33. Haven’t flown in 25 years and unless a close relative dies I won’t. Man it sure was EZ back in the 80’s and 90’s…

  34. I haven’t flown since I got out of the army in ’96. Frankly, I have no intentions of flying anywhere, if I am going the “have gun, will travel” route (the only exception would be if I was traveling to Alaska, because the sorts of guns I would be traveling with would be severely restricted or even banned in Cannuckland, so why deal with THEIR gun control BS crossing the border?). I am just hoping the concealed carry reciprocity bill becomes law so I can travel armed and unhindered anywhere I want to go in the lower 48!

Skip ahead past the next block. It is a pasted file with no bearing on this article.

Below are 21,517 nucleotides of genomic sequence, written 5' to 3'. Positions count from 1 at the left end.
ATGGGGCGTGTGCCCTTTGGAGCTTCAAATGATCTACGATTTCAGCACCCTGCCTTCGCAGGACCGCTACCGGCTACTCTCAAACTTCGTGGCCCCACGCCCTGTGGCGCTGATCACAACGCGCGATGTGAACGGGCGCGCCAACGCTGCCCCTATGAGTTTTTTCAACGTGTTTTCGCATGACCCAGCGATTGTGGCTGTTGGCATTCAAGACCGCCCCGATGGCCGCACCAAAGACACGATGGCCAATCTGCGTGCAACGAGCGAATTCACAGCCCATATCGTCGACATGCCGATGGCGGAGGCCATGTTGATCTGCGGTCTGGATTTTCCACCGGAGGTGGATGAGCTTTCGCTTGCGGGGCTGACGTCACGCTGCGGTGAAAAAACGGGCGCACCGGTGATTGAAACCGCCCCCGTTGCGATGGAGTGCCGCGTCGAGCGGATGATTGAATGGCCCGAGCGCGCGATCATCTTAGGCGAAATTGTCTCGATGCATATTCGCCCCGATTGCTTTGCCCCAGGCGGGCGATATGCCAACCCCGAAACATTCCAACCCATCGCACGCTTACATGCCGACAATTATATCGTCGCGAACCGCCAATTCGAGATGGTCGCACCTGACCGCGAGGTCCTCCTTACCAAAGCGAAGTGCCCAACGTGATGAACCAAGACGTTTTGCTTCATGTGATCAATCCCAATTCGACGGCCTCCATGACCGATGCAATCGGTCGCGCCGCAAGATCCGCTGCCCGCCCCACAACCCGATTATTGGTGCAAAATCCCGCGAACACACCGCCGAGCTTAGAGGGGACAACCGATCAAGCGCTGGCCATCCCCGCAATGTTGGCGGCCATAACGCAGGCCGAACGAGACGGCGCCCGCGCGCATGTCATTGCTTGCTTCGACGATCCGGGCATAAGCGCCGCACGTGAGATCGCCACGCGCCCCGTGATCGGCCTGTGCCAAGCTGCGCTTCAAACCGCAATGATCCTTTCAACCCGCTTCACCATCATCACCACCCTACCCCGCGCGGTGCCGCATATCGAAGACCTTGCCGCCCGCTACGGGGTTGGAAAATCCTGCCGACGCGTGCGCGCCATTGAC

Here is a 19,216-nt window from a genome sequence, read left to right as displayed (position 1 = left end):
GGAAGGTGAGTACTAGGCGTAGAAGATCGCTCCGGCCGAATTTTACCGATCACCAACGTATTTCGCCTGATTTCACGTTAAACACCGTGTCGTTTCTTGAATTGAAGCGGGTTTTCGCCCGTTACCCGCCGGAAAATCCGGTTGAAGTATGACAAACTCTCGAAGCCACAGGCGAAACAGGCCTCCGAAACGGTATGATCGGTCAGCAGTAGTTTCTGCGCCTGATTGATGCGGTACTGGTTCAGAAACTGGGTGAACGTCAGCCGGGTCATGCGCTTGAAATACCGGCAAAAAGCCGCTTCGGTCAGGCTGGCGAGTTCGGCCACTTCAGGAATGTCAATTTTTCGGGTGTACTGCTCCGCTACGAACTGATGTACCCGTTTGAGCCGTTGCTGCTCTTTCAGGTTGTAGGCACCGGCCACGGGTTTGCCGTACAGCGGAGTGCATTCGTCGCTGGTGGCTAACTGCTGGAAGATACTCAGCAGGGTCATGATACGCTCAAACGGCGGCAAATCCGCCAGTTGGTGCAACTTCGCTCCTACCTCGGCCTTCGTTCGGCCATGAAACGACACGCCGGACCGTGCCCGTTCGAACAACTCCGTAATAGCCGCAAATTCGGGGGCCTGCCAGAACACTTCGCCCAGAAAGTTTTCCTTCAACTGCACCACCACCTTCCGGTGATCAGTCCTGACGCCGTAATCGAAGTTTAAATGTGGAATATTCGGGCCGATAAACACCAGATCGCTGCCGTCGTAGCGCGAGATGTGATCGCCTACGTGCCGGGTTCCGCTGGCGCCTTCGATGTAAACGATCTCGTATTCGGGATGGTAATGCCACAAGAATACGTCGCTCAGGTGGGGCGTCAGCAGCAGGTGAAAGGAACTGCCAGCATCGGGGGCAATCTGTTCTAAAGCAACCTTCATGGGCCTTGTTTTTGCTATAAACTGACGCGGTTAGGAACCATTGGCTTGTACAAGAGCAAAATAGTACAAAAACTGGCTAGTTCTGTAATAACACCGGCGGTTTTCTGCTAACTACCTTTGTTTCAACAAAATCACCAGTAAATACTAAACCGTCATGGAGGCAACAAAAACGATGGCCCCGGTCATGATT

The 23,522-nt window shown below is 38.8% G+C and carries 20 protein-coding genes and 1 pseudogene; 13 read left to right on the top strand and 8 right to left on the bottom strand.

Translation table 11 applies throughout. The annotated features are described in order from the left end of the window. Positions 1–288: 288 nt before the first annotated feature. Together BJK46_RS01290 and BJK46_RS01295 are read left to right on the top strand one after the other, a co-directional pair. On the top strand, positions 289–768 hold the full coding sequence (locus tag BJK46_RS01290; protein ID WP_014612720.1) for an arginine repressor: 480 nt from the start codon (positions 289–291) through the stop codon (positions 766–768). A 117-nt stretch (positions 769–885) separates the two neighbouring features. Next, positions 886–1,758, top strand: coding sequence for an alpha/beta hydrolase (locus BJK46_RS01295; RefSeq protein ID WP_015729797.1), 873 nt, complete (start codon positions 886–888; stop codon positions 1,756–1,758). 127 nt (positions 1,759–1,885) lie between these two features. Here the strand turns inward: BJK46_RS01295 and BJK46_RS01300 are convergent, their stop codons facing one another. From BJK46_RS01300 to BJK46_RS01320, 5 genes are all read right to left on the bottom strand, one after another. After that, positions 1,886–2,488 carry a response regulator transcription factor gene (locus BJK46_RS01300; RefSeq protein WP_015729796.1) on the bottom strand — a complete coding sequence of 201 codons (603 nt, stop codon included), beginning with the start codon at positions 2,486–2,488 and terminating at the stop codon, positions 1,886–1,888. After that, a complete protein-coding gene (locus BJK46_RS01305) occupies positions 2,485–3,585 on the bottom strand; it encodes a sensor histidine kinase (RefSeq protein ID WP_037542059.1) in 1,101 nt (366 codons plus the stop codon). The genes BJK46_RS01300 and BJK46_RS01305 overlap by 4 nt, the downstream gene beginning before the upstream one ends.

• You can take a ferry from Seattle and never have to set foot in Canada if you choose not to. Drive on board and let them sail you up to the AK port of your choice.

        • I thought of that too, was told it took a week to get to AK. Have not checked it out further; if it takes a week, that’s a long time.

  35. Living in bush Alaska, I fly all the time. The majority of my travel is with air taxis in the bush, so I don’t have to follow all the normal TSA regulations. I do fly between AK, FL, MI, and SC several times a year and never have any issues checking my firearms (other than a delta employee from CA who gave me a lot of attitude and said I had to have “TSA locks”. I quickly whipped out the TSA regulations and she got real quiet). I’ve carried as many as 5 pistols and an AR in one case before. I keep an ammo stash in all the places I frequent so I don’t have to pack that as well.